As we wrap up these projects, we will soon turn our attention to renovating the McNair dining hall, classrooms in the EERC, and the Daniell Heights apartments. These projects will join ongoing construction already happening around campus—including East Hall, our new residence hall. As our campus grows, so does our community. In July, we will welcome three new deans to campus. We will also welcome our next vice president for research, as Dave Reed is retiring from Michigan Tech after 42 years of service. Dave has been an integral part of Michigan Tech’s success over the years and was instrumental in helping the University attain R1 status.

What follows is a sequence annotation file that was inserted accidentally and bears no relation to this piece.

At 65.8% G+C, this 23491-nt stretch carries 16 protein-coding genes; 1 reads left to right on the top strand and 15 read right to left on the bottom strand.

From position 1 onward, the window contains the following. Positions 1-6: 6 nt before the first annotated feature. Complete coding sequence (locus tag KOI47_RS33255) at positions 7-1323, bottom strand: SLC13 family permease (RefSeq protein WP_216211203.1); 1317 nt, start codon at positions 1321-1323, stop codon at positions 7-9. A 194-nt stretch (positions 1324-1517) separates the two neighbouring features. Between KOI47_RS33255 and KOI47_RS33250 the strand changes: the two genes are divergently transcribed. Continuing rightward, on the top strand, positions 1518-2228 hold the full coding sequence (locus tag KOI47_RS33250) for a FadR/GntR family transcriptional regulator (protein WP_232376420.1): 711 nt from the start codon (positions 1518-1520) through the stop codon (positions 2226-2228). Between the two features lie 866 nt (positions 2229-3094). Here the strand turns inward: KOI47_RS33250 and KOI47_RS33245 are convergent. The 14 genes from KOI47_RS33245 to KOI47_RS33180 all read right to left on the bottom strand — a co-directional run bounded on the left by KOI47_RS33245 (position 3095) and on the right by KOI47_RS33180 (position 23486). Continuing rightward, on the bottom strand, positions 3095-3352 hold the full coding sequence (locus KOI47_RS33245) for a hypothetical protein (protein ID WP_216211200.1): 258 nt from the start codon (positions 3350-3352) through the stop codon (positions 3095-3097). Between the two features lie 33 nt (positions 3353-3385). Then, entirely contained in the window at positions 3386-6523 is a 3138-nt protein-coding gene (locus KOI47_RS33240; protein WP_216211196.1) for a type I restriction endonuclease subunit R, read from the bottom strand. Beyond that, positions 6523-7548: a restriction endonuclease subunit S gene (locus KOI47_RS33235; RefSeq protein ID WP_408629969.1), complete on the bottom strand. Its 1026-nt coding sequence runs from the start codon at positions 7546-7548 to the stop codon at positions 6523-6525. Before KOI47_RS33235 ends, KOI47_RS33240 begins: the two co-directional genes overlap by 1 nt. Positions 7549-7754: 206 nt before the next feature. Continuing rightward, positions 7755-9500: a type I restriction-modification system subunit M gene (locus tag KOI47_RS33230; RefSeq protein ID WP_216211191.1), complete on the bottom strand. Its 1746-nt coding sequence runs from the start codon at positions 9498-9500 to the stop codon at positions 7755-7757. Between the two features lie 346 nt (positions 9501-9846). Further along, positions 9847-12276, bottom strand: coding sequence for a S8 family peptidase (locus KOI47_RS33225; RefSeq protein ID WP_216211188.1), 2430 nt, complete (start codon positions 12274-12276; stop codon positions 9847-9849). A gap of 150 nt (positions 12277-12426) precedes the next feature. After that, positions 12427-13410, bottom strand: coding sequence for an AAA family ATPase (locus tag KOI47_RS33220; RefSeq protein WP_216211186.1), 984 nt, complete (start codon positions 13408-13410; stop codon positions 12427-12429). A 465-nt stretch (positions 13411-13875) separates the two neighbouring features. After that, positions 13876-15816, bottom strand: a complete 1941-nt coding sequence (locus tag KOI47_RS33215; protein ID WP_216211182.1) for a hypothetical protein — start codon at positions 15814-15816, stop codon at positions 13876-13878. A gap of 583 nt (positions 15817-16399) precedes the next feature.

In this spirit, I’d like to also recognize a few of Michigan Tech’s faculty and students on their recent accomplishments, like MASU’s Distinguished Professor of the Year, Dr. Charles Wallace, and undergraduate student Marielle Raasio, who received the President’s Award for Leadership this spring. As one nominator put it, Marielle has created a community whose well-being and internal confidence encourages the desire to work, study, and build relationships. Finally, kudos to our hockey team for winning the Great Lakes Invitational and the Mason Cup conference championship, and participating in the NCAA Tournament for the third consecutive year—their 16th all-time appearance.

These examples are just a few of the many ways our alumni, faculty, staff, and students reflect the incredible community we call Michigan Tech. As always, thank you for representing Michigan Tech in your communities with such great pride and enthusiasm. I look forward to visiting with you at MTU’s annual Alumni Reunion or perhaps at another one of the many alumni gatherings planned in the future.


Rick Koubek